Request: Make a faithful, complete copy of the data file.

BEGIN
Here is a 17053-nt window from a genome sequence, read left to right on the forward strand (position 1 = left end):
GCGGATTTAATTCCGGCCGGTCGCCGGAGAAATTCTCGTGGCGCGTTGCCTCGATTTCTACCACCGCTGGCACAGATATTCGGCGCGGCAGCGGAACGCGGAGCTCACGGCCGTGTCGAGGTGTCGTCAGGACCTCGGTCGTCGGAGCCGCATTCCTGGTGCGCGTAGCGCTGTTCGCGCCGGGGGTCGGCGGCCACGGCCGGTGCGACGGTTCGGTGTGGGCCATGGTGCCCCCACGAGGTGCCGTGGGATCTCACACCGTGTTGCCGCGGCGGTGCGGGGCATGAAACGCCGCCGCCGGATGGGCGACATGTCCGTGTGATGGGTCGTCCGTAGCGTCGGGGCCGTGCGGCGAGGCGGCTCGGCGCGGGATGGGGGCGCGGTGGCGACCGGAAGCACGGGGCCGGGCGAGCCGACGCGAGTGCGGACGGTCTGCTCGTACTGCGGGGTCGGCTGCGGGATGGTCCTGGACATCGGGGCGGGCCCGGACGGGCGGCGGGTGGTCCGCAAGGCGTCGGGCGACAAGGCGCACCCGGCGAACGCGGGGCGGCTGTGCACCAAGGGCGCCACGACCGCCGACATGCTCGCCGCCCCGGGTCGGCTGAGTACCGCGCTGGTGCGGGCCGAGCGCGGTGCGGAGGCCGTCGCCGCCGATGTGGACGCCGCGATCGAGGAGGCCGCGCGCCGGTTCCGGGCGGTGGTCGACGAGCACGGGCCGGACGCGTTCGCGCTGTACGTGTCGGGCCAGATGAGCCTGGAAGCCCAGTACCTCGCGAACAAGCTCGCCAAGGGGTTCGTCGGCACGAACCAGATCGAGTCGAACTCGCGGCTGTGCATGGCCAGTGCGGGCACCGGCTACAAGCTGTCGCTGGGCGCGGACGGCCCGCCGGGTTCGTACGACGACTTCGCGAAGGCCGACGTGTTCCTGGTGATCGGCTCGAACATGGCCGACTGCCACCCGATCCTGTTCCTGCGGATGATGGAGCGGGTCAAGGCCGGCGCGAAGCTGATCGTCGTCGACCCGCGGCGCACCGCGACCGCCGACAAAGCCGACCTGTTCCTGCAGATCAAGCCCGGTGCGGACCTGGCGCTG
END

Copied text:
Here is a 17053-nt window from a genome sequence, read left to right on the forward strand (position 1 = left end):
GCGGATTTAATTCCGGCCGGTCGCCGGAGAAATTCTCGTGGCGCGTTGCCTCGATTTCTACCACCGCTGGCACAGATATTCGGCGCGGCAGCGGAACGCGGAGCTCACGGCCGTGTCGAGGTGTCGTCAGGACCTCGGTCGTCGGAGCCGCATTCCTGGTGCGCGTAGCGCTGTTCGCGCCGGGGGTCGGCGGCCACGGCCGGTGCGACGGTTCGGTGTGGGCCATGGTGCCCCCACGAGGTGCCGTGGGATCTCACACCGTGTTGCCGCGGCGGTGCGGGGCATGAAACGCCGCCGCCGGATGGGCGACATGTCCGTGTGATGGGTCGTCCGTAGCGTCGGGGCCGTGCGGCGAGGCGGCTCGGCGCGGGATGGGGGCGCGGTGGCGACCGGAAGCACGGGGCCGGGCGAGCCGACGCGAGTGCGGACGGTCTGCTCGTACTGCGGGGTCGGCTGCGGGATGGTCCTGGACATCGGGGCGGGCCCGGACGGGCGGCGGGTGGTCCGCAAGGCGTCGGGCGACAAGGCGCACCCGGCGAACGCGGGGCGGCTGTGCACCAAGGGCGCCACGACCGCCGACATGCTCGCCGCCCCGGGTCGGCTGAGTACCGCGCTGGTGCGGGCCGAGCGCGGTGCGGAGGCCGTCGCCGCCGATGTGGACGCCGCGATCGAGGAGGCCGCGCGCCGGTTCCGGGCGGTGGTCGACGAGCACGGGCCGGACGCGTTCGCGCTGTACGTGTCGGGCCAGATGAGCCTGGAAGCCCAGTACCTCGCGAACAAGCTCGCCAAGGGGTTCGTCGGCACGAACCAGATCGAGTCGAACTCGCGGCTGTGCATGGCCAGTGCGGGCACCGGCTACAAGCTGTCGCTGGGCGCGGACGGCCCGCCGGGTTCGTACGACGACTTCGCGAAGGCCGACGTGTTCCTGGTGATCGGCTCGAACATGGCCGACTGCCACCCGATCCTGTTCCTGCGGATGATGGAGCGGGTCAAGGCCGGCGCGAAGCTGATCGTCGTCGACCCGCGGCGCACCGCGACCGCCGACAAAGCCGACCTGTTCCTGCAGATCAAGCCCGGTGCGGACCTGGCGCTG